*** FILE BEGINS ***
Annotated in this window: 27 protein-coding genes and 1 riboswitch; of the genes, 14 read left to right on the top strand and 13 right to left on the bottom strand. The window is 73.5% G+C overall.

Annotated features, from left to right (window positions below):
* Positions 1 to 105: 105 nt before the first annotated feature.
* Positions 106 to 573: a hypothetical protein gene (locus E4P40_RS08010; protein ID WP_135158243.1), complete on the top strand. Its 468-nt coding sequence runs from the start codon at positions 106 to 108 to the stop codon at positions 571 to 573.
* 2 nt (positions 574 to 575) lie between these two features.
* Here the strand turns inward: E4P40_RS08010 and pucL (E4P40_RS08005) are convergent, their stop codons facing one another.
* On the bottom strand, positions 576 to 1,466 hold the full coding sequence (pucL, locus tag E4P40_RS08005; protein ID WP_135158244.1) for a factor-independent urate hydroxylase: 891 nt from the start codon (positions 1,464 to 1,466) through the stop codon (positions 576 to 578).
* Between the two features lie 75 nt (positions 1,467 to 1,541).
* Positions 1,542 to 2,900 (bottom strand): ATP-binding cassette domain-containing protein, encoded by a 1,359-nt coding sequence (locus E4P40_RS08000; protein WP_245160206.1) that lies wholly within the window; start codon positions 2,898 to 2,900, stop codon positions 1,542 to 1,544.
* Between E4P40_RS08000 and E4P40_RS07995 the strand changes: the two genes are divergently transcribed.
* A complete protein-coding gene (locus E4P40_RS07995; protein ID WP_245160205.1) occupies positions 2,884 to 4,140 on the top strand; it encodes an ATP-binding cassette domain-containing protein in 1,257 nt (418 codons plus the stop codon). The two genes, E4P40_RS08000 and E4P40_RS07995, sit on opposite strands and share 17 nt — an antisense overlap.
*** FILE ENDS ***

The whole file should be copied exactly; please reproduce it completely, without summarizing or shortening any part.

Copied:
Annotated in this window: 27 protein-coding genes and 1 riboswitch; of the genes, 14 read left to right on the top strand and 13 right to left on the bottom strand. The window is 73.5% G+C overall.

Annotated features, from left to right (window positions below):
* Positions 1 to 105: 105 nt before the first annotated feature.
* Positions 106 to 573: a hypothetical protein gene (locus E4P40_RS08010; protein ID WP_135158243.1), complete on the top strand. Its 468-nt coding sequence runs from the start codon at positions 106 to 108 to the stop codon at positions 571 to 573.
* 2 nt (positions 574 to 575) lie between these two features.
* Here the strand turns inward: E4P40_RS08010 and pucL (E4P40_RS08005) are convergent, their stop codons facing one another.
* On the bottom strand, positions 576 to 1,466 hold the full coding sequence (pucL, locus tag E4P40_RS08005; protein ID WP_135158244.1) for a factor-independent urate hydroxylase: 891 nt from the start codon (positions 1,464 to 1,466) through the stop codon (positions 576 to 578).
* Between the two features lie 75 nt (positions 1,467 to 1,541).
* Positions 1,542 to 2,900 (bottom strand): ATP-binding cassette domain-containing protein, encoded by a 1,359-nt coding sequence (locus E4P40_RS08000; protein WP_245160206.1) that lies wholly within the window; start codon positions 2,898 to 2,900, stop codon positions 1,542 to 1,544.
* Between E4P40_RS08000 and E4P40_RS07995 the strand changes: the two genes are divergently transcribed.
* A complete protein-coding gene (locus E4P40_RS07995; protein ID WP_245160205.1) occupies positions 2,884 to 4,140 on the top strand; it encodes an ATP-binding cassette domain-containing protein in 1,257 nt (418 codons plus the stop codon). The two genes, E4P40_RS08000 and E4P40_RS07995, sit on opposite strands and share 17 nt — an antisense overlap.